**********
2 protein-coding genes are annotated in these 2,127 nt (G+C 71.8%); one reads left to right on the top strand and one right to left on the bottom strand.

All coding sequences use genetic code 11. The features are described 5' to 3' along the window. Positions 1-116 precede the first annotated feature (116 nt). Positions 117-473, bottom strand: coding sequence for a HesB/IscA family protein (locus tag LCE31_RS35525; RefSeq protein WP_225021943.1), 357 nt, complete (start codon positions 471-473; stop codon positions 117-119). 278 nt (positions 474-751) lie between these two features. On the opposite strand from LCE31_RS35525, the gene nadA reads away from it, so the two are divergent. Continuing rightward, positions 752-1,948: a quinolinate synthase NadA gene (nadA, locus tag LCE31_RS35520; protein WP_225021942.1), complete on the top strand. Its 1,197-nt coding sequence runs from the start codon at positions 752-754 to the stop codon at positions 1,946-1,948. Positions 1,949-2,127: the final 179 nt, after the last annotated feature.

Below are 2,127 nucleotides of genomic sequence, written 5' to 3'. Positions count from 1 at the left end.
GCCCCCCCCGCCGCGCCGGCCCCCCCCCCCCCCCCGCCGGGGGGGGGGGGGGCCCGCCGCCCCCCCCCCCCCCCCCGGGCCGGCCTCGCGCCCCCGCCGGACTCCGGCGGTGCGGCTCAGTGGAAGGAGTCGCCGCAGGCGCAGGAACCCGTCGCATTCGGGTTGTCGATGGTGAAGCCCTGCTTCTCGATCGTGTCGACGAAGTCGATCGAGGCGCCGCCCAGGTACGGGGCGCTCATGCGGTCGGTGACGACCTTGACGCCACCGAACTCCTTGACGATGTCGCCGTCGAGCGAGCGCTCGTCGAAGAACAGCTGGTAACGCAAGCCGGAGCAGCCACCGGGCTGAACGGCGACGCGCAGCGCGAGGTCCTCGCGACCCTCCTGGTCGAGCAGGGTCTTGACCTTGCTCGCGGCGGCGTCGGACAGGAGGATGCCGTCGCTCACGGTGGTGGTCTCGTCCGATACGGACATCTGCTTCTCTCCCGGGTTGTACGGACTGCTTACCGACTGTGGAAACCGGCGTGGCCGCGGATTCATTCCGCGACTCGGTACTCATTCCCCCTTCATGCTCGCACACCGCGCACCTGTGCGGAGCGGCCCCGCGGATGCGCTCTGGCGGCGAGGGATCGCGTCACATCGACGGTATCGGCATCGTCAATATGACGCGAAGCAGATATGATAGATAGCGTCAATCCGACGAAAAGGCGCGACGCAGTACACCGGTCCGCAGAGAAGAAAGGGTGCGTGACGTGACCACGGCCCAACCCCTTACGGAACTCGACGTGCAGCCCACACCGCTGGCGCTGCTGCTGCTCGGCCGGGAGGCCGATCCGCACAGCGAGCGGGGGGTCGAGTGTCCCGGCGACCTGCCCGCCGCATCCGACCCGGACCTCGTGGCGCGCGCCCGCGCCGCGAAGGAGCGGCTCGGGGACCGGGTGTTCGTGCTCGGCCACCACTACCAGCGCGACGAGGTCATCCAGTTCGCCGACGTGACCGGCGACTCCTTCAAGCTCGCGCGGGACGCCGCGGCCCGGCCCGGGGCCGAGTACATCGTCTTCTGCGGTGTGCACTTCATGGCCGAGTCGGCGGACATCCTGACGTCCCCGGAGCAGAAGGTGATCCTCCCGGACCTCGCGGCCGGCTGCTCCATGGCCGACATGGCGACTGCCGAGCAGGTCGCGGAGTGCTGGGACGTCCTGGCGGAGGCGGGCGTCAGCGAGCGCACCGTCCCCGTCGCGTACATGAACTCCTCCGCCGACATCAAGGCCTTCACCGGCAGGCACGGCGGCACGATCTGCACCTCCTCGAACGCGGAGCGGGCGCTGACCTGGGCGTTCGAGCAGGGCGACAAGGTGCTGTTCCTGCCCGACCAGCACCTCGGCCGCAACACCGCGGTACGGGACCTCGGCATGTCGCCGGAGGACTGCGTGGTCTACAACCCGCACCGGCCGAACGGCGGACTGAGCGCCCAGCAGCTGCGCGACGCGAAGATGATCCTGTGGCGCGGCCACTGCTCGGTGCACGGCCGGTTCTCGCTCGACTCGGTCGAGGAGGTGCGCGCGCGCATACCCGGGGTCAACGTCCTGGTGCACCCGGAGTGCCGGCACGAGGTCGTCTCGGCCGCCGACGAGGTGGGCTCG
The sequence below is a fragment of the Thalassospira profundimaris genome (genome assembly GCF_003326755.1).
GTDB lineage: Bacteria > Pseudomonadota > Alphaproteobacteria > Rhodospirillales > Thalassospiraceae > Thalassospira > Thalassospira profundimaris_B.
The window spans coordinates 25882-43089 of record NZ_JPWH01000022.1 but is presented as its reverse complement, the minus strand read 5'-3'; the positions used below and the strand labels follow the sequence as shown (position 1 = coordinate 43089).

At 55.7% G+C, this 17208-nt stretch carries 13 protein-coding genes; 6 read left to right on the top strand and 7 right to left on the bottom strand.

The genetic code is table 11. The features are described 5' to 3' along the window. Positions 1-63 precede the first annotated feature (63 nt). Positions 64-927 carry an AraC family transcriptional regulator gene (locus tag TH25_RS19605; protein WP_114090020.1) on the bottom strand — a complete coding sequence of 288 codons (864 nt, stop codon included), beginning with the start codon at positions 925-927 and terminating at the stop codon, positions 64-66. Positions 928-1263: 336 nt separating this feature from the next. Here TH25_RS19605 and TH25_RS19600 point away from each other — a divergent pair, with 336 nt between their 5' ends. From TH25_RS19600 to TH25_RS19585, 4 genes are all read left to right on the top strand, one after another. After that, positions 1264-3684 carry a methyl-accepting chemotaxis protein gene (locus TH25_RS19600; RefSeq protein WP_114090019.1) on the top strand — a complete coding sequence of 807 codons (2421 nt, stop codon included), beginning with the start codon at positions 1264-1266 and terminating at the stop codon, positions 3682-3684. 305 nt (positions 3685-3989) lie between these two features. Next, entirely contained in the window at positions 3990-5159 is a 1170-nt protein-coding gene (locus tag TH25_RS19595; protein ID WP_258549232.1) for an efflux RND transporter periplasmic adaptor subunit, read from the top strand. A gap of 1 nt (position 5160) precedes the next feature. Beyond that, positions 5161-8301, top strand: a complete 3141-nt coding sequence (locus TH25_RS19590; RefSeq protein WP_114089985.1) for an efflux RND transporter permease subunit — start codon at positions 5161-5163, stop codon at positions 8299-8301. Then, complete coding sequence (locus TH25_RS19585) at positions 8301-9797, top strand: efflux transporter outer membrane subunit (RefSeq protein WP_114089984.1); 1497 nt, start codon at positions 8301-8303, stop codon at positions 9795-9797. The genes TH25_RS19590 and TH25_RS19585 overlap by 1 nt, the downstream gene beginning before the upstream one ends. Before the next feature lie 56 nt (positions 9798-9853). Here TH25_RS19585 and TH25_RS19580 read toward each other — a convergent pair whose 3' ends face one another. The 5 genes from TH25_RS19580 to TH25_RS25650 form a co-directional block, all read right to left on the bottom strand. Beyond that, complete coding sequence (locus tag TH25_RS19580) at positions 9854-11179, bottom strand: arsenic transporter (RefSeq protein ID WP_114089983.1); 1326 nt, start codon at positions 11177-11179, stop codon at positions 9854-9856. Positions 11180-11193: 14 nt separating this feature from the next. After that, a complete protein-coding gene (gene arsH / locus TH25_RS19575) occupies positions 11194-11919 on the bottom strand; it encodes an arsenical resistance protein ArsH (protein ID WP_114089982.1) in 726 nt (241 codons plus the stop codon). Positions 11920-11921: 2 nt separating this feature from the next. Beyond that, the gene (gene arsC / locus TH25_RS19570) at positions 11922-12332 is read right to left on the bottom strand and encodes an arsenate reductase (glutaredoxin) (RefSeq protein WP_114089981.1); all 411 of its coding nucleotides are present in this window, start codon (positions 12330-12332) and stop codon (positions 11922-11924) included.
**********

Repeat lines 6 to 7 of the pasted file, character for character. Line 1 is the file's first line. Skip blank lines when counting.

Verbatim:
GTDB lineage: Bacteria > Pseudomonadota > Alphaproteobacteria > Rhodospirillales > Thalassospiraceae > Thalassospira > Thalassospira profundimaris_B.
The window spans coordinates 25882-43089 of record NZ_JPWH01000022.1 but is presented as its reverse complement, the minus strand read 5'-3'; the positions used below and the strand labels follow the sequence as shown (position 1 = coordinate 43089).